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Local weather


The Observatory can accommodate up to 9 people in two dormitories, you need to bring your own sleeping bags and it is self-catering. As well as Birdwatchers, we welcome people from many areas of interest including Moths, Butterflies, Bugs and Beetles or just a general interest in Nature and the local environment. Please forward any Dungeness recording area records to the Warden.
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18th July

A few migrants are starting to move now with a Little Ringed Plover, 150 Swifts and 17 Sand Martins overhead and , two Willow Warblers, a Sedge Warbler and 18 Yellow Wagtails on the land.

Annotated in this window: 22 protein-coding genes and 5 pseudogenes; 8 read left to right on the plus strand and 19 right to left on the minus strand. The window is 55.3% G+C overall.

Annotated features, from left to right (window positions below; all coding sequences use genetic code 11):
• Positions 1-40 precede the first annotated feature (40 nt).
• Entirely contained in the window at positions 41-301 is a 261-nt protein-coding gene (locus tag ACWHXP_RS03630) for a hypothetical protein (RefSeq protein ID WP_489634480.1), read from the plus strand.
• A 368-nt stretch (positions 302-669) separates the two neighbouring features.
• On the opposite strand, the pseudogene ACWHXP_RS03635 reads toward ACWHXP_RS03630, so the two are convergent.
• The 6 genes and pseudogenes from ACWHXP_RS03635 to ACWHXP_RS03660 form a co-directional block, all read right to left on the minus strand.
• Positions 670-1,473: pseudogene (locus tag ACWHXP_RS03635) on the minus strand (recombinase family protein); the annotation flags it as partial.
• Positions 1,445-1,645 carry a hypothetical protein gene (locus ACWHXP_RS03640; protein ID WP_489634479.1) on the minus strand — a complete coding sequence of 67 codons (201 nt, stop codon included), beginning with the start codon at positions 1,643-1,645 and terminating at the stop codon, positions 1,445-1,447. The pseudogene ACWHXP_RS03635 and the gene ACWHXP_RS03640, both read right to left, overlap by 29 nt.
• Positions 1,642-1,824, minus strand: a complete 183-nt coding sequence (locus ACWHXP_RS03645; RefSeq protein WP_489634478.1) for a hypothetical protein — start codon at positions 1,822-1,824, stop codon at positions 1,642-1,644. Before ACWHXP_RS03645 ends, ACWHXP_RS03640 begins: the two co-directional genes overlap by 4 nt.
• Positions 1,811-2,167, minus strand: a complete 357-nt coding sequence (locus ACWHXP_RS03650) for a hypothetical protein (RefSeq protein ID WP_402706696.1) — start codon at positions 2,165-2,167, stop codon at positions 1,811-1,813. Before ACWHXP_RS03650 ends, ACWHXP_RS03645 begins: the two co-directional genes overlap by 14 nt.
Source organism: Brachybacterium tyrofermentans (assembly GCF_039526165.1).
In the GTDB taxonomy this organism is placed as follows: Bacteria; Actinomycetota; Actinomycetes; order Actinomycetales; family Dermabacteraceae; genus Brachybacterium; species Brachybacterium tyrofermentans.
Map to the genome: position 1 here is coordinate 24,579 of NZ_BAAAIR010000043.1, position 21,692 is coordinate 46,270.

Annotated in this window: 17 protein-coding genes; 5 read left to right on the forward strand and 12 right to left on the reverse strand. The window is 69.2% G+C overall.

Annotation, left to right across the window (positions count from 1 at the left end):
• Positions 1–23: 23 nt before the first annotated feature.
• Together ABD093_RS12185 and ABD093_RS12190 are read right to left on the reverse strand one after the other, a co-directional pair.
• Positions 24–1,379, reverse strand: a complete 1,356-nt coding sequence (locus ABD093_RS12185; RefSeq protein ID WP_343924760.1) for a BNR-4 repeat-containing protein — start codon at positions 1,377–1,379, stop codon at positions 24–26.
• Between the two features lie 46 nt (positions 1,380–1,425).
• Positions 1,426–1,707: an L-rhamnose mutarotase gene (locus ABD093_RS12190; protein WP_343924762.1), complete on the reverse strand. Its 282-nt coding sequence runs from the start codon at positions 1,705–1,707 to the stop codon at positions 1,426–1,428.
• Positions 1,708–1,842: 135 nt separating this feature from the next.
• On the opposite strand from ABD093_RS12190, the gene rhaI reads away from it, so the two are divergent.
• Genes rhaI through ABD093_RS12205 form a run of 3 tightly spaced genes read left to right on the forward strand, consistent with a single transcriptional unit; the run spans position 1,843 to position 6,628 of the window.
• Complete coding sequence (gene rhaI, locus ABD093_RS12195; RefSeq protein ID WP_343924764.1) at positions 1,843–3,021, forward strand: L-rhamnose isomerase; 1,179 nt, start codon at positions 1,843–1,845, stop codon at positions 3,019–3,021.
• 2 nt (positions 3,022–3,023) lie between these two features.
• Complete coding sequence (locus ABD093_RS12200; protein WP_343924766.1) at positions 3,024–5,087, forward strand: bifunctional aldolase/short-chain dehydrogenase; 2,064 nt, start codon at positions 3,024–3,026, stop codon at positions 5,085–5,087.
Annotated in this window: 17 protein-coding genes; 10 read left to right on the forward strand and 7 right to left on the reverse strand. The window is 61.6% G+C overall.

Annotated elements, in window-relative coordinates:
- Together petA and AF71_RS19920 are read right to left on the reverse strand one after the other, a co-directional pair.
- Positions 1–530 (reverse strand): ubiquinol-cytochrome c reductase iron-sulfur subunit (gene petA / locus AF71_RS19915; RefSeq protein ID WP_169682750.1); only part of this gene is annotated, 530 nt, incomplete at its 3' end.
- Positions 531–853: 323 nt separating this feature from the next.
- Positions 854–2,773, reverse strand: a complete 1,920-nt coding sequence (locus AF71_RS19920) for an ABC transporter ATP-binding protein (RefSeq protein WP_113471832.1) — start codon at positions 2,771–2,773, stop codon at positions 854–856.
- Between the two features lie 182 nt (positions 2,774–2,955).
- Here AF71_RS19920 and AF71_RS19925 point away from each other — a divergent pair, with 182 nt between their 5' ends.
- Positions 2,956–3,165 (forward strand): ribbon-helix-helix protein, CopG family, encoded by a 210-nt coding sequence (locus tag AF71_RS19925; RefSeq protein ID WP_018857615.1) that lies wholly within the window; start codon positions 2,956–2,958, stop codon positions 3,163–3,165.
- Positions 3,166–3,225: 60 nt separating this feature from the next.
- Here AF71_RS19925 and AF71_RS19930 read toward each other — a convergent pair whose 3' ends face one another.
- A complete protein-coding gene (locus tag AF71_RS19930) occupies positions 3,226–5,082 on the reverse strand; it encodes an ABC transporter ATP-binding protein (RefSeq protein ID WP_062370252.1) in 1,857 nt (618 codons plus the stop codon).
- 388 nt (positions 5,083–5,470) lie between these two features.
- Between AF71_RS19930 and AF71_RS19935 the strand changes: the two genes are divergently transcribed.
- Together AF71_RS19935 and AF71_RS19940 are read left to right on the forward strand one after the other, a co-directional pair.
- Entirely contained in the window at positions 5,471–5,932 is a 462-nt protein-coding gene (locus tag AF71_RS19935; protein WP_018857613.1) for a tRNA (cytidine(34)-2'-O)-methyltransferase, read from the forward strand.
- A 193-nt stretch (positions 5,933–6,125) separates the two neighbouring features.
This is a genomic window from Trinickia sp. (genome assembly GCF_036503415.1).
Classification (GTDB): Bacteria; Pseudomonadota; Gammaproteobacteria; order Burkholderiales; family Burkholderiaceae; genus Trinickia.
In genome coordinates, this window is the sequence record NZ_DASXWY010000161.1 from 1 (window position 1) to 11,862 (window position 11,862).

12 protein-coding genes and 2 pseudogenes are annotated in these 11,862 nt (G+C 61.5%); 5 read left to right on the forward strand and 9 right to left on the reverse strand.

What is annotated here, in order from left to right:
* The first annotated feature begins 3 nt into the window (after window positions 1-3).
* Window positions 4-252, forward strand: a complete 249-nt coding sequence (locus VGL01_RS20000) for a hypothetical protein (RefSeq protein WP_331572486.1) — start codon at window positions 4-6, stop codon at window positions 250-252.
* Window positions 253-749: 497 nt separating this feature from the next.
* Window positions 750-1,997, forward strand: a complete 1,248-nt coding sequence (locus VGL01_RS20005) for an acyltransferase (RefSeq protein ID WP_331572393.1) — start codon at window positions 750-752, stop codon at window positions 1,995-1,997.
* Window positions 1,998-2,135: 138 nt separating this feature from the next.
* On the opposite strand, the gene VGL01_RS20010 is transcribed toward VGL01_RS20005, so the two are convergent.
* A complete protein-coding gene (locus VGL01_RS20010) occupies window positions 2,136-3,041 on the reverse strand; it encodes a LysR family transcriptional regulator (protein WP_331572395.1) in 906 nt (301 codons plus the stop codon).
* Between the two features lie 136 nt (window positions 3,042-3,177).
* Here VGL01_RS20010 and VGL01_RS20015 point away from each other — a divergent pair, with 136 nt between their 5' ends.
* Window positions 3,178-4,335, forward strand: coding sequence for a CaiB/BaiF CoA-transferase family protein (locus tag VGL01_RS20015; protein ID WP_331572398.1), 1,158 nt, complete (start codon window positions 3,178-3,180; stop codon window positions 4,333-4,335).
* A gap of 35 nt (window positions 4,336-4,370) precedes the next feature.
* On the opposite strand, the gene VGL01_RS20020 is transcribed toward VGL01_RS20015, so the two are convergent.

A Marsh Harrier was hunting over the Long Pits.
Two juvenile Yellow-legged Gulls were feeding at the Patch.

At least 12 Porpoises were sen offshore in flat calm conditions.

The two Red-eared Terrapins were sunning themselves at the Long Pits.

There were plenty of moths in the trap with the best being this Waved Carpet - only the fourth Observatory record. An example of the scarce pyralid Evergestis limbata was also trapped.
Waved Carpet Hydrelia sylvata   Dungeness   18th July 2016

One Brown Argus was of note among the masses of butterflies on show

It is not very often that fish appear on the website but large numbers were sheltering from the sun in the shallows of the Long Pits this afternoon including these Roach.
Roach   Long Pits, Dungeness   18th July 2016

Following on from the addition of Yellow-wort to the Observatory plant list there are now 34 plants flowering along side the access track to the Observatory. However, a look through the power station fence here revealed a colony of 1000's of plants. 

Yellow-wort Blackstonia perfoliata   Dungeness   18th July 2016